Orca Whales in San Juan Islands Threatened by Increased Navy Sonar

While super quiet sea kayaks are now accused of being a threat to orca whales in the San Juan Islands by a misguided and misinformed National Marine Fisheries Service (NMFS), the same agency remains silent about the US Navy plans to increase ocean warfare training and testing of new sonar devices in the killer whales’ home waters.

The Navy readily admits that their testing and training affects 2.3 million marine mammals each year in the United States, ranging from seals and sea lions to dolphins and whales. Several endangered species and populations such as our resident killer whales have already been affected by testing. The new plans to expand the coastal ranges where the tests occur is expected to affect an additional half million marine mammals.

The high intensity sonar’s effect on marine mammals has been shown to interrupt normal feeding and resting, to cause significant injuries to ears and brains, and even cause death.

Federal records show that since 2000 there have been four mass strandings of whales on beaches due to Navy sonar. Nevertheless, the Navy insists these are minor and temporary problems that do not warrant any precautions.

Most biologists believe that the Navy is underestimating the effects, especially in the long term. So far, environmentalist groups’ legal attempts to curtail the high-intensity sonar testing have been met with rejection by the courts. Even requests that the testing be moved to locations outside of established marine sanctuaries have been rejected. Over 3500 public comments in opposition to the navy testing in the Olympic Coast National Marine Sanctuary have been received by the federal government to no avail.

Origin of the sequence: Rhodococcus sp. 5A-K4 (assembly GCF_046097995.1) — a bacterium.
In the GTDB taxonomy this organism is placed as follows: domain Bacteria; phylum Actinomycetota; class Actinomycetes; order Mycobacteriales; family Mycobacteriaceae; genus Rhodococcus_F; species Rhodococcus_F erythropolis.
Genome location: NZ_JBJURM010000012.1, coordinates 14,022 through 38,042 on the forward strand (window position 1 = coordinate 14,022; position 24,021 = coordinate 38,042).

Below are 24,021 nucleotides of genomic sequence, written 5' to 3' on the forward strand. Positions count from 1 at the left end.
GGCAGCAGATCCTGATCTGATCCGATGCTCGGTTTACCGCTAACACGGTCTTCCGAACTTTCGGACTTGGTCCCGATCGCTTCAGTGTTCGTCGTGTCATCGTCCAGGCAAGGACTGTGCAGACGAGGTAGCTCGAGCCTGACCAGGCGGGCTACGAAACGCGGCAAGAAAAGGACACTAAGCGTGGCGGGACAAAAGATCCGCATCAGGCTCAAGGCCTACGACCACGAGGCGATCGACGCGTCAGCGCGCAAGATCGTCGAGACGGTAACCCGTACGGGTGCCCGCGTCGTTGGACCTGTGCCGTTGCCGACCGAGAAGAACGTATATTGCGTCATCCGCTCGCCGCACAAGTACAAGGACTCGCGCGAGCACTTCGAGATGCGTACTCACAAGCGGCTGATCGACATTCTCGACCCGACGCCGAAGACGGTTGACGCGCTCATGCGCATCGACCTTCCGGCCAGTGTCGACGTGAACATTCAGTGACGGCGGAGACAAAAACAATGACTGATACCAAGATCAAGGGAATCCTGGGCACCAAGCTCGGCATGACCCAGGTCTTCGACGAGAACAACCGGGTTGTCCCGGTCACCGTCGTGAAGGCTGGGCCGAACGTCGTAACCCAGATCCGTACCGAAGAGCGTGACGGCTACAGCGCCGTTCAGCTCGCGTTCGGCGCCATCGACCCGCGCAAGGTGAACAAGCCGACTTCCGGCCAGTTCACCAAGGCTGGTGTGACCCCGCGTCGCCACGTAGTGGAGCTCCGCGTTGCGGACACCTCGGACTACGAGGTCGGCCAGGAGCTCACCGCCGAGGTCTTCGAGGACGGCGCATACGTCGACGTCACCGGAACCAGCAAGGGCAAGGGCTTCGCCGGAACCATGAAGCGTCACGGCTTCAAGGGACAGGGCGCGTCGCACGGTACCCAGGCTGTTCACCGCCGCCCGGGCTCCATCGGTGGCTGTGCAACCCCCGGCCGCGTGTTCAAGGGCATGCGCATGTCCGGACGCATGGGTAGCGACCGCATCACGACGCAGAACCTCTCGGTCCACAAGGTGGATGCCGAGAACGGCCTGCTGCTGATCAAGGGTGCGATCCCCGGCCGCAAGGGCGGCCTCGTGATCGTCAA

And once again, NFMS, the federal agency in charge of protecting the orca whales from the real threats that include declining salmon, elevated toxin levels, and brain-hemorrhaging sonar, prefers to focus its attention and our tax dollars on the dangers of sea kayak tours in the San Juan Islands. Talk about a red herring! Be sure to write to NMFS orca.plan@noaa.gov and tell them they need to get to work on the real issues that threaten the survival of killer whales and that you support the environmentally-benign practice of using non-polluting and silent kayaks in their home waters.

Join a Kayak Quest for Whales in the San Juan Islands of Washington

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